Using strategic procurement functions in logistics

The procurement function is a logistic function associated with supplies and its influence covers the whole logistical chain. It is a logistical function that handles the delivery of materials, equipment, spares, and services in the demand (Hernández and García, 2006). However, cost efficiency and better productivity have always been a challenge in procurement. Businesses use various models and strategies to mitigate such challenges.

Cost based challenge in procurement

Procurement costs include the cost of processing, transferring the order from the supplier, transporting the order when transportation charges are not included and material handling (Tukuta and Saruchera, 2015). Cost based procurement involves the business to become financially stable and competitive. Competitive pressure is not only to become a low-cost producer but how the business can become (Wanjiru, 2016). In addition, it also involves how to build complex differentiating features that are difficult to emulate for competitors. Another cost based challenge is, how to serve both internal and external customers and remain lean. In addition, costs measures to reduce lead times and deal with short product life cycles is another challenge.

Accessing low-cost procurement of products is difficult as most businesses fail to sort out the unnecessary costs on the logistics operations. Goods for resale should meet customer requirements to avoid unnecessary costs, such as those of reverse logistics, and losing customers’ goodwill (Tukuta and Saruchera, 2015). Cost based challenge in procurement also involves tariff charges when procuring from foreign countries.

The procurement cycle

There are 10 steps of the procurement process in logistics which is also known as the procurement cycle (Kakwezi and Nyeko, 2019).

The cycle for efficient procurement function
Procurement cycle

The ‘need recognition’ and ‘need specification’ is based on the maintenance of records of the number of products produced in a specific period. For ‘ned recognition’ and ‘need specification’ demand forecasting helps in the procurement of raw materials. Similarly, use of the demand forecasting allows the businesses to assess the type of product specification and sourcing options too (Kakwezi and Nyeko, 2019). These tools are commonly termed as procurement management tools. It helps in all stages of the procurement cycle to navigate complex requirements efficiently. Instead of tracking swathes of suppliers individually to ensure compliance and performance, procurement management tools help to improve internal workflows and tasks.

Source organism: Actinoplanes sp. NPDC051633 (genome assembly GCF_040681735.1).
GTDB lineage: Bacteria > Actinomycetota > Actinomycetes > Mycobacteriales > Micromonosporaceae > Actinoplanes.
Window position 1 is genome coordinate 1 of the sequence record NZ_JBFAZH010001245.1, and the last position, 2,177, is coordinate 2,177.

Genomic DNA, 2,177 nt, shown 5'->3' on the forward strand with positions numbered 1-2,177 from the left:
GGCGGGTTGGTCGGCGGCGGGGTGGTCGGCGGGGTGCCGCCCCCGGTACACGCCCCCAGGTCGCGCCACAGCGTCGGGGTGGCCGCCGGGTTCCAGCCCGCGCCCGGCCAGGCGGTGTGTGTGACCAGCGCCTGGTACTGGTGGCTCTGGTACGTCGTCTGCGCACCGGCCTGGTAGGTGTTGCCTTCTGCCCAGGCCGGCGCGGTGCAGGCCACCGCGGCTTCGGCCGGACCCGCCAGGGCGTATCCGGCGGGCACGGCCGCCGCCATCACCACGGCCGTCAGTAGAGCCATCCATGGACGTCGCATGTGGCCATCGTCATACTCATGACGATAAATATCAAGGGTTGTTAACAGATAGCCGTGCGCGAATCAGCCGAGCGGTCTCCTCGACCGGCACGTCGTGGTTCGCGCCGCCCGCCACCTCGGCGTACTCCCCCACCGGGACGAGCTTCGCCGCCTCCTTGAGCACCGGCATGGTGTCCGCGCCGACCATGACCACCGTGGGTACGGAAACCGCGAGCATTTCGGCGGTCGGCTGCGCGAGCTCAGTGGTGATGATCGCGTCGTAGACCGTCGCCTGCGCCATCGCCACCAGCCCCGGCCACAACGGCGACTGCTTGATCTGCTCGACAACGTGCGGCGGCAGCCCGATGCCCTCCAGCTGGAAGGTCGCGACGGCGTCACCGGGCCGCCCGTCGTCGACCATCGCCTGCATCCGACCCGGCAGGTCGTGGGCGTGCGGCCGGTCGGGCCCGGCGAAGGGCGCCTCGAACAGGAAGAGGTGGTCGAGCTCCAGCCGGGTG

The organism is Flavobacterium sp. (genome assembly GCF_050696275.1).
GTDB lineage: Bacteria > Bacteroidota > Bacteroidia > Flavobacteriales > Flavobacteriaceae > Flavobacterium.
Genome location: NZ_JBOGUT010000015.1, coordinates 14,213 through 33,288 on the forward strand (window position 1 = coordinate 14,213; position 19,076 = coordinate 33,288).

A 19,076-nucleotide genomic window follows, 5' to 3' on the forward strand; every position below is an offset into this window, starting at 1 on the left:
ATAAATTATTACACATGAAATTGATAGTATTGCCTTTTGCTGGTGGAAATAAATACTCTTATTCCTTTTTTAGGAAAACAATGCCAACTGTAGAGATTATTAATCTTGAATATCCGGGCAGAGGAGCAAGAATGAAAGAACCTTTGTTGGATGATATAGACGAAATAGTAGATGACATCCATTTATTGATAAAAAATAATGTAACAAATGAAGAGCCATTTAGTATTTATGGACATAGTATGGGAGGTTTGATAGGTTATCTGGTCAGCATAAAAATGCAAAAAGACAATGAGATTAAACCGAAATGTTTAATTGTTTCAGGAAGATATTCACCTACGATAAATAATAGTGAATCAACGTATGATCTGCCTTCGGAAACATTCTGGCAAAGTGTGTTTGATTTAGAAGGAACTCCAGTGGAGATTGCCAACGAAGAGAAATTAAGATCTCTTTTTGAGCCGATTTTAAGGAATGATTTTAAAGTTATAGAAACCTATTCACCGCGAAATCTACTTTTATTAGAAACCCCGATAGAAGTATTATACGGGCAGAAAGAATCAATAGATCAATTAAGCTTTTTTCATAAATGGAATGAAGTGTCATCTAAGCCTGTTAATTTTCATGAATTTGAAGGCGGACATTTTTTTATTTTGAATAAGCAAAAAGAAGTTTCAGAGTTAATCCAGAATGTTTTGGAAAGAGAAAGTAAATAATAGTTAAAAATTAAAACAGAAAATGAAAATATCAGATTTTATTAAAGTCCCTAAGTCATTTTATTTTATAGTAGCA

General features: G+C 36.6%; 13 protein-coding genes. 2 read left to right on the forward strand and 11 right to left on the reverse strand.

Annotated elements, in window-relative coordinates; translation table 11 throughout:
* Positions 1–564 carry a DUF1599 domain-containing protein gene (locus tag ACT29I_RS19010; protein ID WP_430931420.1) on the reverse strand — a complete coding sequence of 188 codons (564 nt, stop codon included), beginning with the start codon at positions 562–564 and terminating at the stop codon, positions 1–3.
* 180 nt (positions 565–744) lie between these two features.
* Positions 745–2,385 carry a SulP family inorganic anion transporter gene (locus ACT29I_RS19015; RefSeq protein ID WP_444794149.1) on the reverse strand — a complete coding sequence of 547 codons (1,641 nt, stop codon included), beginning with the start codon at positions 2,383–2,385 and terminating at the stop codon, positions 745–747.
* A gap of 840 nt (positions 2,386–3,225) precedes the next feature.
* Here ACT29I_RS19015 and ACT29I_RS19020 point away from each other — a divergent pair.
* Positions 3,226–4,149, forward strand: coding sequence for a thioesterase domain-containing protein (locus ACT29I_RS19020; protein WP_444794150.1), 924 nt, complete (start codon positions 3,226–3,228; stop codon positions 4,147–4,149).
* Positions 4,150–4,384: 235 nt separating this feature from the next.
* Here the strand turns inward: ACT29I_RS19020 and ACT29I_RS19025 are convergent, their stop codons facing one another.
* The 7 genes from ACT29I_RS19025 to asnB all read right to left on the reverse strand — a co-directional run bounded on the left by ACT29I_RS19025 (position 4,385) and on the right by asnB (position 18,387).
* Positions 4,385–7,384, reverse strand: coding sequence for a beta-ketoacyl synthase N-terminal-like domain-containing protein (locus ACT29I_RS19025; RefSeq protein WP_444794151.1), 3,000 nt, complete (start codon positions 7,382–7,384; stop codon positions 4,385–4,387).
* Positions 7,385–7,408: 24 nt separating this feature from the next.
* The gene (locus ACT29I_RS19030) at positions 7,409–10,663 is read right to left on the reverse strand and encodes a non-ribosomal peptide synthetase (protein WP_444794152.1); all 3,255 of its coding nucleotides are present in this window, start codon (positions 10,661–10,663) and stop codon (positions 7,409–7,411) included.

Requests for information (RFI), requests for proposal (RFP), and requests for quotation (RFQ) can be handled with procurement management tools. These tools help to collate supplier information, assist with risk management, and create online reverse and forward auctions (Kakwezi and Nyeko, 2019).

For example, Precoro incorporated budget tracking, purchase order approval routing, and supplier onboarding into a feature-rich platform to streamline their procurement lifecycle.

Integrated supply chain management for efficient procurement cycle

Integrated supply chain management involves more than one stakeholder (a buyer and a supplier) take the form of a sequential, strategic game involving anticipation by one player of the other player’s actions. This integrated method remains used to show how co-operative behavior becomes more likely if two stakeholders interact with one another on a repeated basis (Mena et. al., 2013). Repeated interactions enable them to get to know each other, build trust and to overcome the lack of information in the initial interaction. However, in the first interaction, the intentions are unknown, as per the integrated model both stakeholders will behave competitively.

Based on this theoretical provenance, the underlying assumptions of the integrated logistics approach are that the stakeholders are rational. With repeated interactions, they will co-operate for greater gains. The integrated procurement apply this reasoning to develop an understanding of how buyers and suppliers are encouraged to co-operate. This helps to innovate and create a larger pool of value rather than competing over a static pool of value (Mena et. al., 2013). A crucial aspect of this approach is that the buyers and suppliers should trust and be transparent with one another. It can be achieved by sharing information with open book costing.

E-procurement strategy
E-procurement strategy

References

  • Hernández, J.G. and García, M.J., 2006. The importance of the procurement function in logistics. Proceedings ICIL, pp.149-157.
  • Kakwezi, P. and Nyeko, S., 2019. Procurement processes and performance: Efficiency and effectiveness of the procurement function. International Journal of Social Sciences Management and Entrepreneurship (IJSSME)3(1).
  • Mena, C., Humphries, A. and Choi, T.Y., 2013. Toward a theory of multi‐tier supply chain management. Journal of Supply Chain Management49(2), pp.58-77.
  • Tukuta, M. and Saruchera, F., 2015. Challenges facing procurement professionals in developing economies: Unlocking value through professional international purchasing. Journal of Transport and Supply Chain Management9(1), pp.1-9.
  • Wanjiru, B.W., 2016. THE ROLE OF STRATEGIC PROCUREMENT ON AN ORGANIZATION’S PERFORMANCE: A Case Study of Cooperative Bank; Head Office.
Avishek Majumder

Avishek Majumder

Research Analyst at Project Guru
Avishek is a Master in Biotechnology and has previously worked with Lifecell International Private Limited. Apart from data analysis and biological research, he loves photography and reading. He loves to play football and basketball in his spare time with an avid interest in adventure and nature. He was also a member of the Scouts in his school and has attended Military training.
Avishek Majumder

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